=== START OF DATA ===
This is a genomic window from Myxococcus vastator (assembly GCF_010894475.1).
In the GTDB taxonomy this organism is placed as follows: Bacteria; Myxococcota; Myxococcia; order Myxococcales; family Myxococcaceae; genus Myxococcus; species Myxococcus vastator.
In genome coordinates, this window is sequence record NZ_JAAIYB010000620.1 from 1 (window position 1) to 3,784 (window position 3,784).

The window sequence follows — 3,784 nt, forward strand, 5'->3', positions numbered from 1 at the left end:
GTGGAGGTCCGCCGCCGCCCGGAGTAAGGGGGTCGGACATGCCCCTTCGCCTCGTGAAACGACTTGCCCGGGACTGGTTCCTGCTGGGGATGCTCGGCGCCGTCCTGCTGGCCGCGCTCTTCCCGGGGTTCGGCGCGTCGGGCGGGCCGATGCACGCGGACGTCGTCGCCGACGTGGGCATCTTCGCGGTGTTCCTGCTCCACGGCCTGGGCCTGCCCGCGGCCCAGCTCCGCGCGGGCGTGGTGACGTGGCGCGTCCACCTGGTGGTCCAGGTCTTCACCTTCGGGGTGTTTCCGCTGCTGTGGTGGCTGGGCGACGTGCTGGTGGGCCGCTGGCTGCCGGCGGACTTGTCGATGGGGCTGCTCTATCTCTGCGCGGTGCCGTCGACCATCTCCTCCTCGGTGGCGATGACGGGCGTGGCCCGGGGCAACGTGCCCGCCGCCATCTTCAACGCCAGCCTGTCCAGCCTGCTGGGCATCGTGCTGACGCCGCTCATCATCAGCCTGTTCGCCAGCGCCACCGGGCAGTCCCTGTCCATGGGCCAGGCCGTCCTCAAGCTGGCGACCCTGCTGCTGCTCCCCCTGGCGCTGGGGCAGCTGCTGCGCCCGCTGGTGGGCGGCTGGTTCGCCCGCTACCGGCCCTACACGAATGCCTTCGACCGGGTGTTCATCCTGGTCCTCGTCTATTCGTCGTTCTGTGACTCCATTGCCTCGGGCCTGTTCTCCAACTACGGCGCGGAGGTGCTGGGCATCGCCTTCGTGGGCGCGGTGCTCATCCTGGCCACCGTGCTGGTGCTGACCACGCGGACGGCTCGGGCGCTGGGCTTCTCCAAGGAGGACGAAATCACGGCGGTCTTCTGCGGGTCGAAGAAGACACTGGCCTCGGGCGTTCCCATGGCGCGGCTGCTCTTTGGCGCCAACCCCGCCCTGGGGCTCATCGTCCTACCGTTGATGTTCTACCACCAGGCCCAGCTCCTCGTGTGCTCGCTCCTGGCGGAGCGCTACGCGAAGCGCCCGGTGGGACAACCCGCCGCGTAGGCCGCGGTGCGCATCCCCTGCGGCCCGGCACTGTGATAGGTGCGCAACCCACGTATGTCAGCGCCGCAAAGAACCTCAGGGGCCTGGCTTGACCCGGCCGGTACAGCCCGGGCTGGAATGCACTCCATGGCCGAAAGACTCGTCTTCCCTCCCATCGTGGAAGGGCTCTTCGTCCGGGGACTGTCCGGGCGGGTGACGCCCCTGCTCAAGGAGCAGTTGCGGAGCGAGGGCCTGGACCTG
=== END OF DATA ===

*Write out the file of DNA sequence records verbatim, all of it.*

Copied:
This is a genomic window from Myxococcus vastator (assembly GCF_010894475.1).
In the GTDB taxonomy this organism is placed as follows: Bacteria; Myxococcota; Myxococcia; order Myxococcales; family Myxococcaceae; genus Myxococcus; species Myxococcus vastator.
In genome coordinates, this window is sequence record NZ_JAAIYB010000620.1 from 1 (window position 1) to 3,784 (window position 3,784).

The window sequence follows — 3,784 nt, forward strand, 5'->3', positions numbered from 1 at the left end:
GTGGAGGTCCGCCGCCGCCCGGAGTAAGGGGGTCGGACATGCCCCTTCGCCTCGTGAAACGACTTGCCCGGGACTGGTTCCTGCTGGGGATGCTCGGCGCCGTCCTGCTGGCCGCGCTCTTCCCGGGGTTCGGCGCGTCGGGCGGGCCGATGCACGCGGACGTCGTCGCCGACGTGGGCATCTTCGCGGTGTTCCTGCTCCACGGCCTGGGCCTGCCCGCGGCCCAGCTCCGCGCGGGCGTGGTGACGTGGCGCGTCCACCTGGTGGTCCAGGTCTTCACCTTCGGGGTGTTTCCGCTGCTGTGGTGGCTGGGCGACGTGCTGGTGGGCCGCTGGCTGCCGGCGGACTTGTCGATGGGGCTGCTCTATCTCTGCGCGGTGCCGTCGACCATCTCCTCCTCGGTGGCGATGACGGGCGTGGCCCGGGGCAACGTGCCCGCCGCCATCTTCAACGCCAGCCTGTCCAGCCTGCTGGGCATCGTGCTGACGCCGCTCATCATCAGCCTGTTCGCCAGCGCCACCGGGCAGTCCCTGTCCATGGGCCAGGCCGTCCTCAAGCTGGCGACCCTGCTGCTGCTCCCCCTGGCGCTGGGGCAGCTGCTGCGCCCGCTGGTGGGCGGCTGGTTCGCCCGCTACCGGCCCTACACGAATGCCTTCGACCGGGTGTTCATCCTGGTCCTCGTCTATTCGTCGTTCTGTGACTCCATTGCCTCGGGCCTGTTCTCCAACTACGGCGCGGAGGTGCTGGGCATCGCCTTCGTGGGCGCGGTGCTCATCCTGGCCACCGTGCTGGTGCTGACCACGCGGACGGCTCGGGCGCTGGGCTTCTCCAAGGAGGACGAAATCACGGCGGTCTTCTGCGGGTCGAAGAAGACACTGGCCTCGGGCGTTCCCATGGCGCGGCTGCTCTTTGGCGCCAACCCCGCCCTGGGGCTCATCGTCCTACCGTTGATGTTCTACCACCAGGCCCAGCTCCTCGTGTGCTCGCTCCTGGCGGAGCGCTACGCGAAGCGCCCGGTGGGACAACCCGCCGCGTAGGCCGCGGTGCGCATCCCCTGCGGCCCGGCACTGTGATAGGTGCGCAACCCACGTATGTCAGCGCCGCAAAGAACCTCAGGGGCCTGGCTTGACCCGGCCGGTACAGCCCGGGCTGGAATGCACTCCATGGCCGAAAGACTCGTCTTCCCTCCCATCGTGGAAGGGCTCTTCGTCCGGGGACTGTCCGGGCGGGTGACGCCCCTGCTCAAGGAGCAGTTGCGGAGCGAGGGCCTGGACCTG